Each portion of the Seder plate was to represent the difficulty of their time in Egypt and remind them of God’s miraculous rescue. But that spotless lamb chosen as the sacrifice was the only thing that would cover over them as God’s judgment passed through the land. The blood of the lamb was the only thing that could save them. Simply eating the meal could not.

That Passover instituted in Exodus and observed since that time, however, was just a picture. A symbol. The perfect had not yet come. The real Passover lamb had not yet been sacrificed. Until Jesus. Jesus did not come to abolish the law or the Scriptures, but to fulfill it. Christianity is an extension of Judaism, the final conclusion to the cliff-hanger given in Malachi for the story God began in Genesis.

God had promised out of His love for His creation to provide a remedy for the brokenness that sin had caused. He said in the garden that one day a Savior would come to crush the head of the serpent forever. He promised Abraham that through him all nations would be blessed. He promised David that of His kingdom there would be no end. And when God rescued His people from slavery in Egypt it was a perfect picture of the rescue that would one day be for all people.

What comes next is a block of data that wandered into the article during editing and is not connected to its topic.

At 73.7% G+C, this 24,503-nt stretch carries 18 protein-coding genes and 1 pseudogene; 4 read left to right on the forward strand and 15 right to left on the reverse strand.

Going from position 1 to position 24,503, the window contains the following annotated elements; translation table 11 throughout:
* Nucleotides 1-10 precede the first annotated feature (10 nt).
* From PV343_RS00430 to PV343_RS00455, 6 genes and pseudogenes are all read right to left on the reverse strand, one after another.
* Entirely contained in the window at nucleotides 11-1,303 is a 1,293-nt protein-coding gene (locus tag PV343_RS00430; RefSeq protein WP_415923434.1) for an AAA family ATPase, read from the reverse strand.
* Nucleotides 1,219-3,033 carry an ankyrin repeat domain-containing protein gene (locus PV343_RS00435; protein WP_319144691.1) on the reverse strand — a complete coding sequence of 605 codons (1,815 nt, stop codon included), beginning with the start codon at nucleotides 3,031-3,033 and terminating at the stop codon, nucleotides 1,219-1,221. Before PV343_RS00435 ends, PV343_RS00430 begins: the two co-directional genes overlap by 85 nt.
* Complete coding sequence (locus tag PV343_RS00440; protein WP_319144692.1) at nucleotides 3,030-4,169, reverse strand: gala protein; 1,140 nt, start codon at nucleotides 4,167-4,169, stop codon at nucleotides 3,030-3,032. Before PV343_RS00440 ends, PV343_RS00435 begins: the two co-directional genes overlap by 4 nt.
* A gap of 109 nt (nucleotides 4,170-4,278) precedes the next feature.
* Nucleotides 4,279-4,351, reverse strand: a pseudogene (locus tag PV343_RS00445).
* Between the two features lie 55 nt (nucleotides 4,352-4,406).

God instructed the Israelites to observe this Passover feast and told them that they should “keep it as a feast to the Lord; throughout your generations, as a statute forever, you shall keep it as a feast” (Exodus 12:14) so that each generation can be taught how God rescued the Israelites from slavery in Egypt.

This is the feast that Jesus was having with His disciples in the upper room. Jesus took the bread, broke it, and said, “Take, eat; this is my body broken for you.” His body was the unleavened, sinless Bread of Life that was broken in our place. He then took the cup and said, “Drink of it, all of you, for this is my blood of the covenant, which is poured out for many for the forgiveness of sins.” His blood as the spotless lamb would cover over us so that God’s judgment would pass over us.